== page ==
That is the idea, with the progress of African American, Hispanic and limited-English students judged separately, as are special education students and those from low-income families. But many of the more diverse schools have had trouble meeting the law's standards. Elementary schools in affluent neighborhoods often have so few low-income or minority children that those students are not counted as a separate group under the federal rules, while a diverse school can be labeled as needing improvement if any single subgroup fails to meet the annual target based on standardized test results.
6. Failing to meet the adequate yearly progress standard in the law means a school's students are not achieving.
Not necessarily. KSA-Plus Communications notes that in Georgia, 536 of the 846 schools that did not make adequate yearly progress this year were so labeled not because their scores were too low, but because not enough students in some categories showed up to take the tests. The law says that if 95 percent of students in an ethnic, income or other category are not tested--because of absenteeism or other reasons--then that school misses its target.
7. The law is keeping a lot of hard-working high school seniors from graduating.
That is not the fault of the new federal law. High school exit tests that students must pass to receive diplomas are required in some states--such as Virginia and, perhaps starting in 2009, Maryland--but are not part of the federal law.
True, but framers of the law must take responsibility for the climate of hysteria they create.
8. Good schools that meet their state achievement targets are unfairly labeled as needing improvement under the law.
State standards often rate schools on their schoolwide average scores or passing rates, so a school with many successful students is not penalized for scores of a lesser number of low-performing students. The new federal law, however, says schools must also be judged on the performance of each subgroup. The Washington-based Education Trust, a nonprofit group promoting student achievement, notes that George Washington Middle School in Alexandria, which has many high-achieving non-Hispanic white students, met the Virginia state targets, even though it has a gap of 47 percentage points between the average state test scores of its non-Hispanic white and African American students.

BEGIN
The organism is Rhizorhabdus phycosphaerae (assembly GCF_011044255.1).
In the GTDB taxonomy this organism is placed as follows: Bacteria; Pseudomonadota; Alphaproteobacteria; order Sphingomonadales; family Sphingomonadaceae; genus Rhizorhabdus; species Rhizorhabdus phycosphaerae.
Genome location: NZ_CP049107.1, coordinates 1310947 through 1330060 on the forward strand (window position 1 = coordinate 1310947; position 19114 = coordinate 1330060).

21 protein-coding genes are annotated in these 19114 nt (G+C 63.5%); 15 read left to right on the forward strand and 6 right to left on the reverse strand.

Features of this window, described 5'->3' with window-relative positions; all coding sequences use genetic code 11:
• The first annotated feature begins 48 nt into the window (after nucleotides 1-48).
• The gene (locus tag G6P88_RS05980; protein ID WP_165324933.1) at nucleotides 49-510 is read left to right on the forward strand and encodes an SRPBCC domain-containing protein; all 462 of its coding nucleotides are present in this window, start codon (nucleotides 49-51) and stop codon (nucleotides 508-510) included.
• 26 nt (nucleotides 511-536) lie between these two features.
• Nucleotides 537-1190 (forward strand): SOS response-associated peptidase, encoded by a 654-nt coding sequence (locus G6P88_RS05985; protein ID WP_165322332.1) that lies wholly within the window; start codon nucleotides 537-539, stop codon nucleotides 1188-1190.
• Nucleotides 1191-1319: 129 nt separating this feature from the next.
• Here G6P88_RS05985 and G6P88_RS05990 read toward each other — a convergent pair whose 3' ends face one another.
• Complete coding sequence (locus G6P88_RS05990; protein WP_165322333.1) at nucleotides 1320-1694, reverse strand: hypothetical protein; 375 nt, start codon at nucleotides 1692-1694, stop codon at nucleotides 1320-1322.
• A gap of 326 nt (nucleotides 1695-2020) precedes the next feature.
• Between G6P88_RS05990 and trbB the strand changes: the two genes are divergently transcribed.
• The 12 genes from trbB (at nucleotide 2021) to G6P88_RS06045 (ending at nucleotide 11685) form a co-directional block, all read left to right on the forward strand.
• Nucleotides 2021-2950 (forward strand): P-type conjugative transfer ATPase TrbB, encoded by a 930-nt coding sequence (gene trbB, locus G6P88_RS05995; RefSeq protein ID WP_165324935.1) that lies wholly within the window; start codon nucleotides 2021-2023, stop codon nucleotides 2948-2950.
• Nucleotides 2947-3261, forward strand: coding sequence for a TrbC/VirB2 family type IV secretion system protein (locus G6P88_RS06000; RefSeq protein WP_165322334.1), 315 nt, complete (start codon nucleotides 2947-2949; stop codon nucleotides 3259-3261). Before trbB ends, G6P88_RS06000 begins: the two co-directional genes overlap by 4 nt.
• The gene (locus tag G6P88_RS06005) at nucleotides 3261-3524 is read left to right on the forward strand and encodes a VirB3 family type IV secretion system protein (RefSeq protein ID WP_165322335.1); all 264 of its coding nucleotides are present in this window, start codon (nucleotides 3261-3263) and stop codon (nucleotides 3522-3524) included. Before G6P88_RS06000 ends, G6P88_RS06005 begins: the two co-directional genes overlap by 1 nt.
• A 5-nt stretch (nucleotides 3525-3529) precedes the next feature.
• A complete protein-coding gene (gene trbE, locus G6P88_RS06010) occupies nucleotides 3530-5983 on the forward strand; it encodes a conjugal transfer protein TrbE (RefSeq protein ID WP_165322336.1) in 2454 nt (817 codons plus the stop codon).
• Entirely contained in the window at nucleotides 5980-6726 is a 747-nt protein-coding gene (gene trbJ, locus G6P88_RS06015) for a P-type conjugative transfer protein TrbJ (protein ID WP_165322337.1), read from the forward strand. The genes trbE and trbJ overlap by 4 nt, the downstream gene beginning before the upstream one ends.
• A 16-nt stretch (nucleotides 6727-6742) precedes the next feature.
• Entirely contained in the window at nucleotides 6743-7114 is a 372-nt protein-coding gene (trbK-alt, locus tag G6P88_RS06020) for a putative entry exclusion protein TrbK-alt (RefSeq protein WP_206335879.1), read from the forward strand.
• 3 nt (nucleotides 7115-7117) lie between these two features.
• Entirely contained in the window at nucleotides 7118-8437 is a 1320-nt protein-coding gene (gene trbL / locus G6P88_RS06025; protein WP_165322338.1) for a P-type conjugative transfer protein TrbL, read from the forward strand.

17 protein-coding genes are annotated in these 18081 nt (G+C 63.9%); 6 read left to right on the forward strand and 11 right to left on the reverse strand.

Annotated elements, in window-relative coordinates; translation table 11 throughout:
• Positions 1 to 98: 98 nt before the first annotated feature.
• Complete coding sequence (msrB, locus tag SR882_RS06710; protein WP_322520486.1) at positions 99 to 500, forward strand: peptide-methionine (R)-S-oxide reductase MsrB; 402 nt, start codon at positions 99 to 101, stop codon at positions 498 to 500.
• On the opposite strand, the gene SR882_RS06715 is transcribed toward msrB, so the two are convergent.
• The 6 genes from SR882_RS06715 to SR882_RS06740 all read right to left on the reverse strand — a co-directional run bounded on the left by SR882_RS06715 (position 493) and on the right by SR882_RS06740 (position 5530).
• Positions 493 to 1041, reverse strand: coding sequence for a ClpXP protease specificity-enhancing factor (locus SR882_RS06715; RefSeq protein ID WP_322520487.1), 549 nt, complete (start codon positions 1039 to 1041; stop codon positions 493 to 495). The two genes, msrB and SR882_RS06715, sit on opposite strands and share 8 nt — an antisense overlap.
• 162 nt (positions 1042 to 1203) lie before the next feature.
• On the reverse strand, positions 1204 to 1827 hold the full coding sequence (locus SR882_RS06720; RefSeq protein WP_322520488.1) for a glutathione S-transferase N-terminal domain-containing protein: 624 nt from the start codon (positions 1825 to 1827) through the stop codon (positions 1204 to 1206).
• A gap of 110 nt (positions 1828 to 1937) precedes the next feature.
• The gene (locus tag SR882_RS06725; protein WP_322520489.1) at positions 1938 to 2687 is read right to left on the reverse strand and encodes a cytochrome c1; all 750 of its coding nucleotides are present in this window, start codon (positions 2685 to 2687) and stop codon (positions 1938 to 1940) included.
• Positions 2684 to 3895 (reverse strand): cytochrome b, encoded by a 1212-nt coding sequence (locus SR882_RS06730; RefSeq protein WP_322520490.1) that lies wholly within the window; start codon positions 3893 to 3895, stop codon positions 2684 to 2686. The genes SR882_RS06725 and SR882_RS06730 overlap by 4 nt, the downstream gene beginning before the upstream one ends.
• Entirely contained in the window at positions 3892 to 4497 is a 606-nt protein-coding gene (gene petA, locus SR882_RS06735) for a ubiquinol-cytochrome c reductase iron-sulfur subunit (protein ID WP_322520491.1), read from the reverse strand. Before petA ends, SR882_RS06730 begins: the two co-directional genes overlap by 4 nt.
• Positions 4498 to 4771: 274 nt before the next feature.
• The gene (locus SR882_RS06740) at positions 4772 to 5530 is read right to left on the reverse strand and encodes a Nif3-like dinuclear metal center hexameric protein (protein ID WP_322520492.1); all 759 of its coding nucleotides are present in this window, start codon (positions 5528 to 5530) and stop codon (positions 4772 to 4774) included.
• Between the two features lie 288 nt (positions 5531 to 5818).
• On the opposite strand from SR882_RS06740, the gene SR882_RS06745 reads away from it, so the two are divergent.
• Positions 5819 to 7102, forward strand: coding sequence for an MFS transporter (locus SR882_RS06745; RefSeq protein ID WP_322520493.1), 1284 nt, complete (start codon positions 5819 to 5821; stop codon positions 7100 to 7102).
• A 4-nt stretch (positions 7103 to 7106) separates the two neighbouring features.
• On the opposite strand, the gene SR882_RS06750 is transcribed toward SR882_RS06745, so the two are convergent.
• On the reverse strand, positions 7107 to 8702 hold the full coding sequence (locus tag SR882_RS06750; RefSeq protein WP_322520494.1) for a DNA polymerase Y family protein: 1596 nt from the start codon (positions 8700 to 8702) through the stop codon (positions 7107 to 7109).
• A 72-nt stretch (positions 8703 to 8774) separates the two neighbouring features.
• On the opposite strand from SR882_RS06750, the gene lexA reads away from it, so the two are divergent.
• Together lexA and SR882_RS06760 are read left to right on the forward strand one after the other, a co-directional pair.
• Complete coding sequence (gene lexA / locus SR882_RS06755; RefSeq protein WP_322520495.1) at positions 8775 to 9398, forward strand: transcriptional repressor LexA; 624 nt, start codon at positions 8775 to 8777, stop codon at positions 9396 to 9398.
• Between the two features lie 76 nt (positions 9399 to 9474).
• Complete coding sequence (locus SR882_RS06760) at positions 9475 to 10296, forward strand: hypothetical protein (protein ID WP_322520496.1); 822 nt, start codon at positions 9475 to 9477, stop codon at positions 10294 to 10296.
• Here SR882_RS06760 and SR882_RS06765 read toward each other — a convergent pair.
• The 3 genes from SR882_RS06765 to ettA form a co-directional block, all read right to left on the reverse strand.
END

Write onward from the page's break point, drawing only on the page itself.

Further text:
Education Trust, another unbiased observer.
9. Schools that have made great progress are unfairly labeled as needing improvement.
That happens in some cases, but many schools are protected by the safe harbor provision of the law that recognizes improvement by schools that have not reached the annual state targets. The Education Trust said that T.T. Minor Elementary School in Seattle had only 30 percent of its students proficient in reading in 2003, well below the Washington state target of 56 percent. It still made adequate yearly progress under the safe harbor rule because it improved from 2002, when only 15 percent of its students were proficient in reading.
Still waiting for an institution not in NCLB's camp to be quoted.
10. There are enough highly qualified teachers to meet the law's goals if school districts will pay them adequate salaries.
Some studies suggest that there are as many well-qualified teachers not working in education at the moment as there are in the classroom. Persuading them to go to some rural and inner-city districts is not the same thing as keeping them there, however, which takes both more pay and more money to improve working conditions. A report by the Washington-based Center on Education Policy said the rural district of Fort Lupton, Colo., is typical. It "cannot match the higher salaries of larger districts in the area, and highly qualified teachers often transfer out of the district," the report said.
No Child Left Behind Act: Facts and Fiction
INDEX OF NCLB OUTRAGES